One of the primary reasons we get frustrated at work, or in any other facet of our lives, is our inability to stand up for ourselves . . . aka, self-advocacy. The thought can be intimidating for most as it involves conflict. Conflict resolution carries with it the aura of risk and fear but, when applied correctly, can be highly rewarding and effective.
A Good Attitude is Great, But Not Always Enough
- As with most things, the solution starts with a good positive attitude and a commitment to perseverance.
- You cannot always control who you work for, or with, but you can control your attitude toward them.
- Read up on how to be more effective at work.
- It is easy to give in to being frustrated at work but you need to snap out of that mindset.
Why Self-Advocacy is So Important
- Don’t expect the world to be mind-readers . . . if you have a problem, and keep it to yourself, it has no chance of ever being resolved.
- It is quite possible, even probable, that the person with whom you have conflict is not even aware there is an issue. Even if they are, guaranteed they don’t not see it from your perspective.
- At some point you will need to engage in conflict resolution so it’s best to be prepared for that moment. It’s even better to be proactive (more on that in a moment).
Why Self-Advocacy is So Difficult
- There is nothing formal that prepares anyone for how to approach conflict resolution. If you’re lucky you had someone, a parent, sibling or mentor who may have given you some tips, at best.
- Unfortunately, experience is the best teacher but that doesn’t mean the lessons were complete.
How to Begin the Self-Advocacy process . . .
Call a Meeting
- As with all things in life, take a balanced approach. You want to be assertive but not aggressive.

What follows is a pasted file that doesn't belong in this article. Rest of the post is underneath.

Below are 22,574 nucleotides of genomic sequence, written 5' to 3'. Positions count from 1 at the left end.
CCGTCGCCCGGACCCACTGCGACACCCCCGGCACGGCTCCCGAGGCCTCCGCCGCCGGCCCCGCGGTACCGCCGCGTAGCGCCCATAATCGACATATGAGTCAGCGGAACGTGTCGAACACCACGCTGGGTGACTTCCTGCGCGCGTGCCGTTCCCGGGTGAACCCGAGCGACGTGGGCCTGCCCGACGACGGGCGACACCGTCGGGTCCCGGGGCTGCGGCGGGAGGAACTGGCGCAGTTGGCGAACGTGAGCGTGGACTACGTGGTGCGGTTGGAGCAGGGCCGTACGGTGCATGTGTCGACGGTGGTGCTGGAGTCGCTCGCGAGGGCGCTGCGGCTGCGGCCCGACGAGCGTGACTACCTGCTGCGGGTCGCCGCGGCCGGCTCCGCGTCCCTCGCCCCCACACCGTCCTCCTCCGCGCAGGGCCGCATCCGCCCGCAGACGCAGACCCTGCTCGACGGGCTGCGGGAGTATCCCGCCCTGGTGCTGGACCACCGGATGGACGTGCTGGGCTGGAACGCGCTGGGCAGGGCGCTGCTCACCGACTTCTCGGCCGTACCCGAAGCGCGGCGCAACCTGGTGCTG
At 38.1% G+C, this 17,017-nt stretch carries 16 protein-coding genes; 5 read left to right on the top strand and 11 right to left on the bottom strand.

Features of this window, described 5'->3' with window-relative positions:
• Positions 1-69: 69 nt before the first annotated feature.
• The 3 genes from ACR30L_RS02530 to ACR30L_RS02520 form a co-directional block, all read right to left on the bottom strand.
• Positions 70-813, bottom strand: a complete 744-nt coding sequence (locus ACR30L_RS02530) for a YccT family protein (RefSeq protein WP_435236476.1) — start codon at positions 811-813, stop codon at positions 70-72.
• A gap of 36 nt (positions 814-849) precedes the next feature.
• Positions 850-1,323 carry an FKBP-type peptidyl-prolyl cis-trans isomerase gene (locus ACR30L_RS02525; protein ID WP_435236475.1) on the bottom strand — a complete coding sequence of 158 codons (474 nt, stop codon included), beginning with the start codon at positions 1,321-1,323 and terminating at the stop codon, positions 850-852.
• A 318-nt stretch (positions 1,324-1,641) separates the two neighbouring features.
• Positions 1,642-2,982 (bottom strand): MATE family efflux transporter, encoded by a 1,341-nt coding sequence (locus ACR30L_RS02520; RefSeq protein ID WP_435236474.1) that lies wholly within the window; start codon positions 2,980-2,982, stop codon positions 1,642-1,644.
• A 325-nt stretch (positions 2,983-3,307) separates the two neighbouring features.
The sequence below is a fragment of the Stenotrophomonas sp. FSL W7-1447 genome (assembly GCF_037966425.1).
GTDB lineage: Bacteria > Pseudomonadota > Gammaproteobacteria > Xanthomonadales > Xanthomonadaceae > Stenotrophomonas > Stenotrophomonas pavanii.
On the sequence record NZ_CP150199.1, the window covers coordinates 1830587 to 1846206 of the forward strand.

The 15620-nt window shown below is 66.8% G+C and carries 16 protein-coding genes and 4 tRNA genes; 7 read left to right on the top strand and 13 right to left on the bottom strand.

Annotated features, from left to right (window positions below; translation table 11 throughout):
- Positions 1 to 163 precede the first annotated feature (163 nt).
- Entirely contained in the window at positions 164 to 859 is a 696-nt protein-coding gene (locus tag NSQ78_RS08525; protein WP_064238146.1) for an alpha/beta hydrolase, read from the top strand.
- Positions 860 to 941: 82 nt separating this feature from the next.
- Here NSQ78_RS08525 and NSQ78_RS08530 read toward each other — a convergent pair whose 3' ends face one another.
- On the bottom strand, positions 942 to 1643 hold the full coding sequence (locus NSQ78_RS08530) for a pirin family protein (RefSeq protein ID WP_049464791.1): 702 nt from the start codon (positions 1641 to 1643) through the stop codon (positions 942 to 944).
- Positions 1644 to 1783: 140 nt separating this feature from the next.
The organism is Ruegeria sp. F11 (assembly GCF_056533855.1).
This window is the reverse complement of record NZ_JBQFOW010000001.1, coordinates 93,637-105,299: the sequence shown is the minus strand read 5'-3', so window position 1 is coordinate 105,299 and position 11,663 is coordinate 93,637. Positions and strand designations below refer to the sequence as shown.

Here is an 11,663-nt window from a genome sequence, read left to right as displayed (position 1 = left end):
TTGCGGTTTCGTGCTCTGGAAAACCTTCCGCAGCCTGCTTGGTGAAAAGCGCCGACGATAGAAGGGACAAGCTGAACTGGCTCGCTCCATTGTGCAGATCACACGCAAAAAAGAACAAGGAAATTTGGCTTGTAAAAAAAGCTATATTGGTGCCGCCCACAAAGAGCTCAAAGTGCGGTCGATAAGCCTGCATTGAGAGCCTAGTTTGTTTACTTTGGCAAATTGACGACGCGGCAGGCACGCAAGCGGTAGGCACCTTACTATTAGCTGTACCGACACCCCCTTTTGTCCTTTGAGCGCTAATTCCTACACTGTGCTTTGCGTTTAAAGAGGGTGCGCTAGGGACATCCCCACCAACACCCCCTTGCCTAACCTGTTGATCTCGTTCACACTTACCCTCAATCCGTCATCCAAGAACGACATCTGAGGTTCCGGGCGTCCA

- Sit down prior to meeting and prepare what you want to say. Keep it tight and focused.
- Keep the conversation focused on your needs, not on who may be at fault. Keep it positive.
Keep it Short and to the Point
- If you prepared well you can be very clear on exactly what you want to say and why.
- Identify the facts (not opinions) of the situation and summarize them clearly.
- Consider the point of view of your audience when speaking. Remember, it is not what you say, it is what they hear that matters.
Present Solutions, Not Complaints
- Don’t ever assume the person you are speaking with has all the answers. Quite often, without specifically saying so, they are as lost as you and would welcome a proposed solution to the conflict.
- Make sure your solution is best for the organization as a whole but also reflects well on your audience. They will appreciate and remember the gesture.
Confirm the Takeaways
- When you’ve reached a clear point of agreement, repeat back the parameters of the conflict resolution
- In this way there will be no misunderstanding later.
- It is always a good idea to later put it down in an email or text so there is an agreed upon confirmation of the understanding.
Commit to Action
- Mutually agree upon not only next steps but actual commitments that are trackable. If appropriate include a timetable for action steps or conclusions.
Whether your issue is with your boss, a co-worker or personal the self-advocacy approach outlined above will always lead to better conflict resolution. So stop being frustrated at work and take control of your future!
Some other reading you might find helpful includes:
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